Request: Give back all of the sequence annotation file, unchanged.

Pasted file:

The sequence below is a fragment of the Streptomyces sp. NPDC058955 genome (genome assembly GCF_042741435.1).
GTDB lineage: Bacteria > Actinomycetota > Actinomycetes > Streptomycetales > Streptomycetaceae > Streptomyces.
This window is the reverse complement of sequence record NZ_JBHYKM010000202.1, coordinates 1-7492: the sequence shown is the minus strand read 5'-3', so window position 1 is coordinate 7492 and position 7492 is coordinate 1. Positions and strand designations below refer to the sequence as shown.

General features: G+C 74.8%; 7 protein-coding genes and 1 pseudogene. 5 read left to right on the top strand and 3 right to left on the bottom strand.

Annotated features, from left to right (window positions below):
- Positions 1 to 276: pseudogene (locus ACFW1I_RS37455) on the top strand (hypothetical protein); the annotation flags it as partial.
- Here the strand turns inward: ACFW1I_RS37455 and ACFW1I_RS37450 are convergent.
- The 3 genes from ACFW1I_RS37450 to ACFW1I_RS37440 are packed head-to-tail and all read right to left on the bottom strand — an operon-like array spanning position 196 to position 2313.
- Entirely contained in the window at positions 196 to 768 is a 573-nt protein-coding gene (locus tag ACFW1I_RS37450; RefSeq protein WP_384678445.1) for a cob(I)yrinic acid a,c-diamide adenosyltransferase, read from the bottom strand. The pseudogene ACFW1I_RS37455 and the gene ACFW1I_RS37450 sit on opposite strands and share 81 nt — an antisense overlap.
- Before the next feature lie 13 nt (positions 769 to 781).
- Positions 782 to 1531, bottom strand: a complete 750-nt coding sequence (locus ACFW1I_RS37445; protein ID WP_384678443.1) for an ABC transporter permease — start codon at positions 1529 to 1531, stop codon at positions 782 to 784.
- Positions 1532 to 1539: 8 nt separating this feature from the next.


The sequence below is a fragment of the Streptomyces sp. NPDC058955 genome (genome assembly GCF_042741435.1).
GTDB lineage: Bacteria > Actinomycetota > Actinomycetes > Streptomycetales > Streptomycetaceae > Streptomyces.
This window is the reverse complement of sequence record NZ_JBHYKM010000202.1, coordinates 1-7492: the sequence shown is the minus strand read 5'-3', so window position 1 is coordinate 7492 and position 7492 is coordinate 1. Positions and strand designations below refer to the sequence as shown.

General features: G+C 74.8%; 7 protein-coding genes and 1 pseudogene. 5 read left to right on the top strand and 3 right to left on the bottom strand.

Annotated features, from left to right (window positions below):
- Positions 1 to 276: pseudogene (locus ACFW1I_RS37455) on the top strand (hypothetical protein); the annotation flags it as partial.
- Here the strand turns inward: ACFW1I_RS37455 and ACFW1I_RS37450 are convergent.
- The 3 genes from ACFW1I_RS37450 to ACFW1I_RS37440 are packed head-to-tail and all read right to left on the bottom strand — an operon-like array spanning position 196 to position 2313.
- Entirely contained in the window at positions 196 to 768 is a 573-nt protein-coding gene (locus tag ACFW1I_RS37450; RefSeq protein WP_384678445.1) for a cob(I)yrinic acid a,c-diamide adenosyltransferase, read from the bottom strand. The pseudogene ACFW1I_RS37455 and the gene ACFW1I_RS37450 sit on opposite strands and share 81 nt — an antisense overlap.
- Before the next feature lie 13 nt (positions 769 to 781).
- Positions 782 to 1531, bottom strand: a complete 750-nt coding sequence (locus ACFW1I_RS37445; protein ID WP_384678443.1) for an ABC transporter permease — start codon at positions 1529 to 1531, stop codon at positions 782 to 784.
- Positions 1532 to 1539: 8 nt separating this feature from the next.